The concept of a benchmark prime lending rate, or BPLR, the rate at which Indian banks are expected to lend to their best borrowers, is set to die. It was introduced six years ago, in November 2003, to enhance transparency in the pricing of loans, but the purpose has been defeated since its inception because a bulk of the loans, 70% or more, are priced below BPLR. The Reserve Bank of India (RBI) formed a committee in April to review the BPLR system and recently put up the panel’s report on its?website,?inviting public feedback.
The entire exercise reminds me of an apocryphal story of a king and a cobbler. I did narrate this in one of my earlier columns in a different context, but I am tempted to repeat the story. The king of this story loved walking on the streets, but did not like getting his feet dirty. So he announced an award for a person who could offer a solution to the problem. The first person appeared on the scene with millions of brooms, but his efforts to make the kingdom dust-free went in vain, even as the cloud of dust that enveloped his palace made the king sick. The second aspirant ended up killing millions of goats and sheep, but still could not cover even half of the roads with their skin. Finally, an old cobbler entered the royal court, carrying 2 sq. ft of hide in his tattered bag. After carefully measuring the king’s feet, he stitched a pair of sandals, and the problem was solved forever.
However complex the problem, the solution often lies in common sense. In this case, the common sense solution is delinking all mandated loans from BPLR, and not repositioning the benchmark rate. The root of the problem is not lack of transparency in loan pricing, but the fact that banks are giving loans to a majority of their customers at below BPLR.
Also Read Tamal Bandyopadhyay’s earlier columns
Why do banks offer loans to their top-rated customers at below BPLR? One reason behind this is plentiful liquidity. Barring for a few months after the collapse of Wall Street investment bank Lehman Brothers Holdings Inc. in September 2008 that rocked the global financial system and triggered an unprecedented credit crunch, there has always been enough money in the system. So the borrowers have been shopping for loans, leading to a rate war among banks. Faced with stiff competition, banks do lower their loan rates, but they are always reluctant to cut their BPLR. Since October 2008, RBI has cut its policy rate by 5.75 percentage points—from 9% to 3.25%—but banks have not reduced their BPLR even by half as much. Why has this been so? The official reason is banks’ inability to pare deposit rates aggressively. Banks compete with the government’s small savings schemes and the mutual funds industry for savers’ money, and both mutual funds and the small savings schemes offer tax benefits. This curbs banks’ ability to cut deposit rates sharply, and even if they choose to do that, the cost of deposits does not come down dramatically overnight as the new rates are applicable to fresh deposits and banks continue to pay old rates on existing deposits till they mature. But even this logic does not hold water because banks don’t pay high rates on their entire deposit base. The interest rate on savings accounts is 3.5% and on current accounts, maintained by companies, nil. Between them, savings and current accounts account for at least 30% of total deposits.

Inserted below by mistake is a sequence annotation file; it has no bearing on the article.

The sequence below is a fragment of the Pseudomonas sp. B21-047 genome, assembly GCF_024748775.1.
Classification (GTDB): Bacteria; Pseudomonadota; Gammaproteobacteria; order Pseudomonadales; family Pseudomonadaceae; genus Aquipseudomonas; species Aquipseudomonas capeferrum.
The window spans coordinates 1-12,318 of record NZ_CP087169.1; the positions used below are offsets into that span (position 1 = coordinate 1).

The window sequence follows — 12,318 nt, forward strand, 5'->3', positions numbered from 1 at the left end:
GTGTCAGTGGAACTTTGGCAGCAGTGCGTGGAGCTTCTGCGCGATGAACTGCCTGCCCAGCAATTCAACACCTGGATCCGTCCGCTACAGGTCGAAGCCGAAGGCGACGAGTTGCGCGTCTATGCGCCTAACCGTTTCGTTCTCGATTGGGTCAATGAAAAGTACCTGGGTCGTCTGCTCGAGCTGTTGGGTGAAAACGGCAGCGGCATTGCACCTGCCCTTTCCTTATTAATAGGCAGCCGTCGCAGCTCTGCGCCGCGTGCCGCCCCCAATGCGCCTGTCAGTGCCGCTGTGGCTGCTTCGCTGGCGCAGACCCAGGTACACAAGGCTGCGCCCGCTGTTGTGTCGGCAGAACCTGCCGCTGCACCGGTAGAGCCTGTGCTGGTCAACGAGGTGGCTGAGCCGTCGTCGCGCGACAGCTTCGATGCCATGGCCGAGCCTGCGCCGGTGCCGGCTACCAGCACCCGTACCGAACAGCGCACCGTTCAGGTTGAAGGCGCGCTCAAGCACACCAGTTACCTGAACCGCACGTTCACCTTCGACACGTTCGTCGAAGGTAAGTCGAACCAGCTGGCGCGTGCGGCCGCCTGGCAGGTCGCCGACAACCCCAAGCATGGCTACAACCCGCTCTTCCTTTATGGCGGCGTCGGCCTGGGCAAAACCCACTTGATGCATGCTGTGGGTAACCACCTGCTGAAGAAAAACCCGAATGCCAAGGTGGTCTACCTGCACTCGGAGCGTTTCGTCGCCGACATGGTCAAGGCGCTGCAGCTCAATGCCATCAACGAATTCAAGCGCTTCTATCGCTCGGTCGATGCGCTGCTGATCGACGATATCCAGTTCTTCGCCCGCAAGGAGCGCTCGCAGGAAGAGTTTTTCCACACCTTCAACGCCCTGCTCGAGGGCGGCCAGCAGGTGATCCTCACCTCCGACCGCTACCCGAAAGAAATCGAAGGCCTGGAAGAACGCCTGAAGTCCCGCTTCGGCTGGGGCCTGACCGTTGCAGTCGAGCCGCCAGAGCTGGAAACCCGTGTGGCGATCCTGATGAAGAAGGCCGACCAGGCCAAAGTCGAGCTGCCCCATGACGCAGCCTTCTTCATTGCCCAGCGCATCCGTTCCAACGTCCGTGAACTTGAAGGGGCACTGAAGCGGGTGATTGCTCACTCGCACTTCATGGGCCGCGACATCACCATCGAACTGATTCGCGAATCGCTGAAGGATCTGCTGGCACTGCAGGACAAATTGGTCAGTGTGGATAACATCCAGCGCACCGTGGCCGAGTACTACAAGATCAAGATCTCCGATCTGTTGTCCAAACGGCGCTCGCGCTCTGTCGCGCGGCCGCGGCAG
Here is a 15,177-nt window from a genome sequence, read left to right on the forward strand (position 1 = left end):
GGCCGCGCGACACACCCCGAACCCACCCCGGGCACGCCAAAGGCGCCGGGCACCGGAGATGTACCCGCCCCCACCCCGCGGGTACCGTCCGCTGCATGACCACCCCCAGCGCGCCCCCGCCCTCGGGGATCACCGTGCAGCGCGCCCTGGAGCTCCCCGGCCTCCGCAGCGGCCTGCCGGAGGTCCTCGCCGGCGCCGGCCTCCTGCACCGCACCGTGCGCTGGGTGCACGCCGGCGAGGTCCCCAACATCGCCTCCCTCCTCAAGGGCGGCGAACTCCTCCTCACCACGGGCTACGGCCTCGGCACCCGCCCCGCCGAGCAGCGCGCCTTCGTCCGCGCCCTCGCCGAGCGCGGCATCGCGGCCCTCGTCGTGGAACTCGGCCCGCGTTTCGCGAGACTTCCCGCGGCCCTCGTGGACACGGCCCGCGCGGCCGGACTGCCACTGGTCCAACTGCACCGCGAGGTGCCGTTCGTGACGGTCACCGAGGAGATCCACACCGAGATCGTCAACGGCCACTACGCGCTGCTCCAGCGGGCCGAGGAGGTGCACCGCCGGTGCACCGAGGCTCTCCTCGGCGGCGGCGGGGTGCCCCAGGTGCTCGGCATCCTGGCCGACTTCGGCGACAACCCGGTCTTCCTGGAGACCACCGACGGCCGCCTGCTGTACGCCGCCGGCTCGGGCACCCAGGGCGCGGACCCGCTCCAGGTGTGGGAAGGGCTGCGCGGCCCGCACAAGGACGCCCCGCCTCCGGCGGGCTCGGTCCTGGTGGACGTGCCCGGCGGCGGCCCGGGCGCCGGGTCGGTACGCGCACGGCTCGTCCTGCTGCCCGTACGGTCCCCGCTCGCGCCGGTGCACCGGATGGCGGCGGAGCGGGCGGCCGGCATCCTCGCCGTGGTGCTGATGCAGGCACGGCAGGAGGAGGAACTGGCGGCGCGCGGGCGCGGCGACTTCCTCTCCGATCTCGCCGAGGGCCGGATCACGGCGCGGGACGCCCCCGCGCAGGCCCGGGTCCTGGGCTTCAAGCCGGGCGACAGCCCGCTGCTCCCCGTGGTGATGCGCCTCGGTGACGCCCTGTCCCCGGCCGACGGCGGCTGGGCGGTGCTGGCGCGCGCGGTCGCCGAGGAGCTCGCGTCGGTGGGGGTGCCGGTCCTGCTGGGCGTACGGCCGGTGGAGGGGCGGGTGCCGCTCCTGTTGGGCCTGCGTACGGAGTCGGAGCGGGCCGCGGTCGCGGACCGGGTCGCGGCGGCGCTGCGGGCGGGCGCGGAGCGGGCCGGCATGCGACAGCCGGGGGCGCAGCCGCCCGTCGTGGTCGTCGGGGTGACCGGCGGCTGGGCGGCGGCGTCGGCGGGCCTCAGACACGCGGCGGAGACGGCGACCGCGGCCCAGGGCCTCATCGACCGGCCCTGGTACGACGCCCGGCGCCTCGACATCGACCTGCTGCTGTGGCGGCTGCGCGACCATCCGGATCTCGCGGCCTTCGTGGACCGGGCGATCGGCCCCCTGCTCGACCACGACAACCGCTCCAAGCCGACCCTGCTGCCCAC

The real reason behind banks’ inability to pare their BPLR is something else. In a deregulated Indian banking industry, a few loan rates are still mandated by RBI and they are linked to banks’ BPLR. For instance, loans to exporters are given at 2.5 percentage points lower than BPLR. So a bank which has a BPLR of 11.5% now offers loans to exporters at 9%. If the BPLR is brought down to 9%, loans to exporters will be priced at 6.5%. Similarly, loans to all small farmers are priced cheaper than a bank’s BPLR. Overall, such concessional loans account for 30-35% of a bank’s loan portfolio. So, banks prefer to keep their BPLR at an artificially high level and charge the bulk of their borrowers a loan rate that is much below the prime rate.
The solution is delinking export loans and small farmers’ loans from BPLR. If the regulator insists on cheaper loans for exporters and farmers, the government can offer direct subsidy to the borrowers or even the banks, in the form of interest rate subvention, as has been suggested by the RBI panel. This alone will solve the problem, and it won’t matter whether a bank’s benchmark loan rate is called BPLR or “base rate”, as has been suggested by the panel. The base rate, according to the panel, should be arrived at considering the cost of one-year retail deposits, banks’ mandatory investments in government bonds and cash kept with the central bank besides “unallocatable overhead cost” and average return on net worth. Under current norms, banks are required to invest 25% of their deposits in government bonds (and the return from such investments is theoretically less than the return from loan assets) and keep 5% of deposits with RBI on which they do not earn any interest.
How a benchmark rate is arrived at should be left to the banks. Once the mandated rates are delinked from BPLR, the Indian central bank should ban the practice of giving loans below the prime rate. Market forces will take care of the rest.
Tamal Bandyopadhyay keeps a close eye on all things banking from his perch as Mint’s deputy managing editor in Mumbai. Comment at firstname.lastname@example.org